- Maintain a sense of Optimism even when it all feels like a tight, dark, VUCA mess
So yes, clearly, all 14 of the team effectiveness factors will need attention in order for teams to navigate successfully.
Five Factors that Support Effective Navigation
For the purposes of this post we chose five in particular we believe are especially key; they provide great leverage for teams that endeavor to stay the course.
As we said, there was a time when the road ahead was clear and the map could be followed with confidence. These days it is no longer a road: we are at sea in a fog. At night.
Under those conditions, teams need navigational aids. These five factors can be waypoints that will support effective navigation.
Each one is an important light in the darkness, and together they provide a set of bearings that give the team feedback for navigating in unpredictable conditions, changing weather, shifting tides and unknown hazards. Those five factors are as follows:
- Goals & Strategies
- Constructive Interaction
- Team Leadership
Goals & Strategies
In a slower-paced world, the emphasis was on a simple but consistent structure: create a plan. Execute the plan. Maybe with an annual review.
The world of work was based on an industrial model. Create an assembly line. Use interchangeable parts. Ideally, create a consistent repeatable process.
Times have changed. When was the last time anyone asked for a five-year business plan? Five months maybe. Or five weeks.
In that world SMART goals made perfect sense. There are probably 50 variations on that acronym but they all point generally in the same direction.
Here’s one typical example: goals are Specific. Measurable. Achievable. Results-oriented. And time-bound. That template for setting goals is still useful; it’s just insufficient.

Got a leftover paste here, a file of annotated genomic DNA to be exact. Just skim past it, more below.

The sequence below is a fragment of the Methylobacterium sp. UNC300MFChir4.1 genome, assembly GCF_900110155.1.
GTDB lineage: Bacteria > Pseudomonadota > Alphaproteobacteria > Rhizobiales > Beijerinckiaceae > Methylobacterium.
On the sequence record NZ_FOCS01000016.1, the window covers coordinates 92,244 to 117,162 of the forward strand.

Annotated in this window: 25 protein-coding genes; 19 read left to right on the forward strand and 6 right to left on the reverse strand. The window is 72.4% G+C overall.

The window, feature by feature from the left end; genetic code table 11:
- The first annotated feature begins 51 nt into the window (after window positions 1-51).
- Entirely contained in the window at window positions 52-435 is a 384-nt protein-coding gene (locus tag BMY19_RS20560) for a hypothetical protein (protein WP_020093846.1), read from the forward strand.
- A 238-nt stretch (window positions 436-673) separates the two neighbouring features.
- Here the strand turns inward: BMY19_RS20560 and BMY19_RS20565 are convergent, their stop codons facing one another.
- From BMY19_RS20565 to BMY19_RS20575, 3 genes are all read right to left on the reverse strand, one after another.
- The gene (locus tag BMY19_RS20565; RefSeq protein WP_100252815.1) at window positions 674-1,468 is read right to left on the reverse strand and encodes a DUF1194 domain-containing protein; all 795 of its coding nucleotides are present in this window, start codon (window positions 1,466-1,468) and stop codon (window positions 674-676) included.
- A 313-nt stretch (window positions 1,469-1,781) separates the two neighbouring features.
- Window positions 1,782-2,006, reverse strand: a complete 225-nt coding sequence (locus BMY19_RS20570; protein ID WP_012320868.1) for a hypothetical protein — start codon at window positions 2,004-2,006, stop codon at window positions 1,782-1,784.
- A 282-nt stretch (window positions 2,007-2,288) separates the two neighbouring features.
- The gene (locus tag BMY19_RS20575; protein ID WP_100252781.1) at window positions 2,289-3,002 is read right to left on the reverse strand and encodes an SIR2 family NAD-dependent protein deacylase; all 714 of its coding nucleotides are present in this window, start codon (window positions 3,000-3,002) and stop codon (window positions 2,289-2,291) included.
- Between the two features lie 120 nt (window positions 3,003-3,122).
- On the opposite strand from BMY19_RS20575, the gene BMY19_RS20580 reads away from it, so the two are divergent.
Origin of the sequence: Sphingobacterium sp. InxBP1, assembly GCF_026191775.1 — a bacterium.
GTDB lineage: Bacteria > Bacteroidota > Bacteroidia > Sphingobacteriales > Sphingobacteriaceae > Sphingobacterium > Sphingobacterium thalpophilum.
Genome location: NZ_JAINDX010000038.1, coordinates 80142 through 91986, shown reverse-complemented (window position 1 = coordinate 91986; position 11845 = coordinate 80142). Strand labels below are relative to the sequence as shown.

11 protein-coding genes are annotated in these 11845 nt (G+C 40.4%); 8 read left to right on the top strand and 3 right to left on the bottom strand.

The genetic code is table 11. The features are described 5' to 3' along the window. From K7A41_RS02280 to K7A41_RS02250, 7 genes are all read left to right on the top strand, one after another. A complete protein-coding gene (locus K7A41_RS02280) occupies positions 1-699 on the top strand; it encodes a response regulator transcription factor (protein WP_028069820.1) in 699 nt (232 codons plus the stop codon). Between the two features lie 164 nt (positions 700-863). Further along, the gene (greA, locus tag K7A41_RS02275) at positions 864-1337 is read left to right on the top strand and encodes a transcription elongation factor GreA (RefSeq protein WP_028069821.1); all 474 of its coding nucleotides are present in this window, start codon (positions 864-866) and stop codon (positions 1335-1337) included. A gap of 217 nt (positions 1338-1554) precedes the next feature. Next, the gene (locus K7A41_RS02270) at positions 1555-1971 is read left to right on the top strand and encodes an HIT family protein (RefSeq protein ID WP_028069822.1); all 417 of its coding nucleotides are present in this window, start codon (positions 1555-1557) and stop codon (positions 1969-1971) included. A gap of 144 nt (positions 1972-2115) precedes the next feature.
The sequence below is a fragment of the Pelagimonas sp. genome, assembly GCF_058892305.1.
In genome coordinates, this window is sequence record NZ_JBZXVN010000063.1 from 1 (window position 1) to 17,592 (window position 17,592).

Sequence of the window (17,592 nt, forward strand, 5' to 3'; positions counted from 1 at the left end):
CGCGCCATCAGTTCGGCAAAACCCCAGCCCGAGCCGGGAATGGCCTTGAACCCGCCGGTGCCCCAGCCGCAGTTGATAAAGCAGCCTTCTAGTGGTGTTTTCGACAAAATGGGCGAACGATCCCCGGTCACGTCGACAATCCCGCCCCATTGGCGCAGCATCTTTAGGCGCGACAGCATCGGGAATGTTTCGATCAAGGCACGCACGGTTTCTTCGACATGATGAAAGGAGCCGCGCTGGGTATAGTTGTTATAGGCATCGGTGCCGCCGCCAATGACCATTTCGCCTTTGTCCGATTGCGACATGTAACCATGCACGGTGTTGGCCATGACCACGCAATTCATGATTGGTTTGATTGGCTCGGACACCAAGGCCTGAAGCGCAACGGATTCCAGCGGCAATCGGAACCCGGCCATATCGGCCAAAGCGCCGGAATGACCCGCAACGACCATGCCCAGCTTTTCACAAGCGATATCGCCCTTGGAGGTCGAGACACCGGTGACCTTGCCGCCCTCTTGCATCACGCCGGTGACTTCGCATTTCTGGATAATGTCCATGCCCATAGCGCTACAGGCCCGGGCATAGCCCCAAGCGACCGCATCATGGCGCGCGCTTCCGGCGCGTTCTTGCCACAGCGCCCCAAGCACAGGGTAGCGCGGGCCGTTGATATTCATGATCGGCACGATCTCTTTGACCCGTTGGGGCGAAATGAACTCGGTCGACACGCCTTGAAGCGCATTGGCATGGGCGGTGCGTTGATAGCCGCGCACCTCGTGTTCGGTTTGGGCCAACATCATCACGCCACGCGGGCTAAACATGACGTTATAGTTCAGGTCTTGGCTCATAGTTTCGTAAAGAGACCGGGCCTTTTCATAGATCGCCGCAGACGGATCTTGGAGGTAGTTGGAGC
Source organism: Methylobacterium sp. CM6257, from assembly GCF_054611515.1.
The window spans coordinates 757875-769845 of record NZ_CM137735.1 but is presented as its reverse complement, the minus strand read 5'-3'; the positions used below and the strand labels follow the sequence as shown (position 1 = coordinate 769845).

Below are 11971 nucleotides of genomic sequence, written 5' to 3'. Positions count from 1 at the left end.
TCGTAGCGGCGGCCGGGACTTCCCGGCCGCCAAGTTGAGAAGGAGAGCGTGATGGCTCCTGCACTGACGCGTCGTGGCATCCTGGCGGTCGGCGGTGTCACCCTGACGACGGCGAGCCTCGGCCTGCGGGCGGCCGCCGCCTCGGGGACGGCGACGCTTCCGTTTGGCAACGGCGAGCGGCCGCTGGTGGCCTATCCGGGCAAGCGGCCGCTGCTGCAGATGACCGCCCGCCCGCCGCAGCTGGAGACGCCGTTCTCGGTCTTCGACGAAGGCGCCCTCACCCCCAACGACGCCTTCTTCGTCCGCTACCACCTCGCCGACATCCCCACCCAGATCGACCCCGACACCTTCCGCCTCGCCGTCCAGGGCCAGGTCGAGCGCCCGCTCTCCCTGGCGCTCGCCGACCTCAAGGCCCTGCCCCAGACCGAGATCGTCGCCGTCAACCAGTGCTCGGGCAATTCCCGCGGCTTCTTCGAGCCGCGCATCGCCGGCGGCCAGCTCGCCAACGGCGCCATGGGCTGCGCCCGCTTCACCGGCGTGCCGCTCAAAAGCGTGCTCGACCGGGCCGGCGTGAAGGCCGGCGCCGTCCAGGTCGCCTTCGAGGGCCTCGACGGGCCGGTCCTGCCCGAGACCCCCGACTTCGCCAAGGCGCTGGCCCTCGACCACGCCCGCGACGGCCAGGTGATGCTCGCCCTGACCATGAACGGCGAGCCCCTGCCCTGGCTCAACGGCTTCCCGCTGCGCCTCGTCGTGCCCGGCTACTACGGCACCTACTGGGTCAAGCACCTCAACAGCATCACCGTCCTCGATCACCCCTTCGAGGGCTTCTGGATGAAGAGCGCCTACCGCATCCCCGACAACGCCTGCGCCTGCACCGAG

In today’s VUCA world, in addition to being SMART, teams need to achieve great AIM. They need goals that are “A” for adaptable.
In fact, great teams are thinking four or five moves ahead with options at every intersection. “Recalibrating route” is a steady companion on the road of business these days.
Goals are “I” for interconnected. The awareness that a shift in any part of the network ripples through and impacts every other point in the network is essential.
In a hierarchical structure, there is more predictability—it flows downhill. In an ecology of work, it is important to be ready for the ripple through the system.
And finally, great AIM includes goals that are “M” for motivating or meaningful. One of the core themes when it comes to successful navigation in a VUCA world is the critical importance of a sense of inspiring purpose.
We have moved from an industrial, mechanical world of pieces that fit together, to a world of relationships where a key to success is the level of engagement.
In a VUCA world there will be a premium paid for teams that are innovative and agile, with goals that are adaptable, interconnected, and motivating.
In a VUCA world, one of the obvious impacts is the shrinking cycle time—for everything. It’s as if every process for every team is iterative, with clear accountability steps built in that are more necessary than ever in order to adjust targets and process.
We are all familiar with the need for clear roles and responsibilities. And yet in spite of knowing how crucial that need for clarity is, teams too often just jump into action believing they don’t have the time, they’re moving too fast: everything is urgent. Ultimately they suffer from the resulting gaps, breakdowns and poor performance.
If teams simply handled that ordinary process for effective accountability, that would be a significant step forward.